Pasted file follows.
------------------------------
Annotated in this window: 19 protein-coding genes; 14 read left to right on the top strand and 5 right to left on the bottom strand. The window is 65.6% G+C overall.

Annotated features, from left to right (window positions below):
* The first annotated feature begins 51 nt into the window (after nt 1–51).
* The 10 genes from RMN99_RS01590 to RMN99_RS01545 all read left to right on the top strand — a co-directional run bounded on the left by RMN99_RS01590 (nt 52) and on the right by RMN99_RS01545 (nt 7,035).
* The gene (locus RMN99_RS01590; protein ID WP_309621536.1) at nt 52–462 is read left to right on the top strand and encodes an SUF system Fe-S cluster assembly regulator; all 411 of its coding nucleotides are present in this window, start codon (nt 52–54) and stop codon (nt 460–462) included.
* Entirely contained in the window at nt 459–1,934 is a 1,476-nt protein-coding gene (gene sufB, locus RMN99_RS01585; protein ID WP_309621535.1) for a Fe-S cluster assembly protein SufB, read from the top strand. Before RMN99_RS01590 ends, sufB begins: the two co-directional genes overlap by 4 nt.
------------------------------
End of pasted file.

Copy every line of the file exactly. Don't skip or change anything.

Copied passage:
Annotated in this window: 19 protein-coding genes; 14 read left to right on the top strand and 5 right to left on the bottom strand. The window is 65.6% G+C overall.

Annotated features, from left to right (window positions below):
* The first annotated feature begins 51 nt into the window (after nt 1–51).
* The 10 genes from RMN99_RS01590 to RMN99_RS01545 all read left to right on the top strand — a co-directional run bounded on the left by RMN99_RS01590 (nt 52) and on the right by RMN99_RS01545 (nt 7,035).
* The gene (locus RMN99_RS01590; protein ID WP_309621536.1) at nt 52–462 is read left to right on the top strand and encodes an SUF system Fe-S cluster assembly regulator; all 411 of its coding nucleotides are present in this window, start codon (nt 52–54) and stop codon (nt 460–462) included.
* Entirely contained in the window at nt 459–1,934 is a 1,476-nt protein-coding gene (gene sufB, locus RMN99_RS01585; protein ID WP_309621535.1) for a Fe-S cluster assembly protein SufB, read from the top strand. Before RMN99_RS01590 ends, sufB begins: the two co-directional genes overlap by 4 nt.